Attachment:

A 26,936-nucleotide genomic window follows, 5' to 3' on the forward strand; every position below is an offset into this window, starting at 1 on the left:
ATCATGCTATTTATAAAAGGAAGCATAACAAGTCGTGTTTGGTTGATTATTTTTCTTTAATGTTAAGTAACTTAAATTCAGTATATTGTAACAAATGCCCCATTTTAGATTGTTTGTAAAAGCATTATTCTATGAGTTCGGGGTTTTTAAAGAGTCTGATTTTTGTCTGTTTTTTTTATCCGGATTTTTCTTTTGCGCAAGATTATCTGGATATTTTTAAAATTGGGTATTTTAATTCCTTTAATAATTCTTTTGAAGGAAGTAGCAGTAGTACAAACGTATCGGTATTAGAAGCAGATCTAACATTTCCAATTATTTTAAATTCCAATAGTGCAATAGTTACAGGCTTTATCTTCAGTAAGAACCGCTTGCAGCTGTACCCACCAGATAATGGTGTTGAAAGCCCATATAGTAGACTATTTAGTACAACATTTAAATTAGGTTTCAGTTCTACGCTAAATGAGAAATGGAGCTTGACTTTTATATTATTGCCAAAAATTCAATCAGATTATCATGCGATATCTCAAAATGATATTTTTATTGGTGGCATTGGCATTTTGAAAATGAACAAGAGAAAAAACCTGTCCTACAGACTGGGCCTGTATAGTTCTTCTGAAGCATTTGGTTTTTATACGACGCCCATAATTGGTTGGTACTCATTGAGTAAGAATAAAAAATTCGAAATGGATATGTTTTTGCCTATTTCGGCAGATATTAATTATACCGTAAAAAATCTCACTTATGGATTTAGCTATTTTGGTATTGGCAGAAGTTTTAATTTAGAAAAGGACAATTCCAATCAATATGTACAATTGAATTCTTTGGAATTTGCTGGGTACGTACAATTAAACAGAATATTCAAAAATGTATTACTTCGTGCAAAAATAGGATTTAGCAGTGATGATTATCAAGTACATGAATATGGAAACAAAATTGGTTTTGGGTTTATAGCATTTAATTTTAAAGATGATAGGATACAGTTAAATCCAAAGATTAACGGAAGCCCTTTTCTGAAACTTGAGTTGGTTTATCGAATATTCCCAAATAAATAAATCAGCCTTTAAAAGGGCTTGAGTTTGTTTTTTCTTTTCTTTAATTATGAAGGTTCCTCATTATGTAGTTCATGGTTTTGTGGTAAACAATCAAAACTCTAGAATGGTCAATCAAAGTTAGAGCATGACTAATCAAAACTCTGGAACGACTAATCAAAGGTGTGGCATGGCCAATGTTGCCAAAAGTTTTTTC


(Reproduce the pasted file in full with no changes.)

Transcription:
A 26,936-nucleotide genomic window follows, 5' to 3' on the forward strand; every position below is an offset into this window, starting at 1 on the left:
ATCATGCTATTTATAAAAGGAAGCATAACAAGTCGTGTTTGGTTGATTATTTTTCTTTAATGTTAAGTAACTTAAATTCAGTATATTGTAACAAATGCCCCATTTTAGATTGTTTGTAAAAGCATTATTCTATGAGTTCGGGGTTTTTAAAGAGTCTGATTTTTGTCTGTTTTTTTTATCCGGATTTTTCTTTTGCGCAAGATTATCTGGATATTTTTAAAATTGGGTATTTTAATTCCTTTAATAATTCTTTTGAAGGAAGTAGCAGTAGTACAAACGTATCGGTATTAGAAGCAGATCTAACATTTCCAATTATTTTAAATTCCAATAGTGCAATAGTTACAGGCTTTATCTTCAGTAAGAACCGCTTGCAGCTGTACCCACCAGATAATGGTGTTGAAAGCCCATATAGTAGACTATTTAGTACAACATTTAAATTAGGTTTCAGTTCTACGCTAAATGAGAAATGGAGCTTGACTTTTATATTATTGCCAAAAATTCAATCAGATTATCATGCGATATCTCAAAATGATATTTTTATTGGTGGCATTGGCATTTTGAAAATGAACAAGAGAAAAAACCTGTCCTACAGACTGGGCCTGTATAGTTCTTCTGAAGCATTTGGTTTTTATACGACGCCCATAATTGGTTGGTACTCATTGAGTAAGAATAAAAAATTCGAAATGGATATGTTTTTGCCTATTTCGGCAGATATTAATTATACCGTAAAAAATCTCACTTATGGATTTAGCTATTTTGGTATTGGCAGAAGTTTTAATTTAGAAAAGGACAATTCCAATCAATATGTACAATTGAATTCTTTGGAATTTGCTGGGTACGTACAATTAAACAGAATATTCAAAAATGTATTACTTCGTGCAAAAATAGGATTTAGCAGTGATGATTATCAAGTACATGAATATGGAAACAAAATTGGTTTTGGGTTTATAGCATTTAATTTTAAAGATGATAGGATACAGTTAAATCCAAAGATTAACGGAAGCCCTTTTCTGAAACTTGAGTTGGTTTATCGAATATTCCCAAATAAATAAATCAGCCTTTAAAAGGGCTTGAGTTTGTTTTTTCTTTTCTTTAATTATGAAGGTTCCTCATTATGTAGTTCATGGTTTTGTGGTAAACAATCAAAACTCTAGAATGGTCAATCAAAGTTAGAGCATGACTAATCAAAACTCTGGAACGACTAATCAAAGGTGTGGCATGGCCAATGTTGCCAAAAGTTTTTTC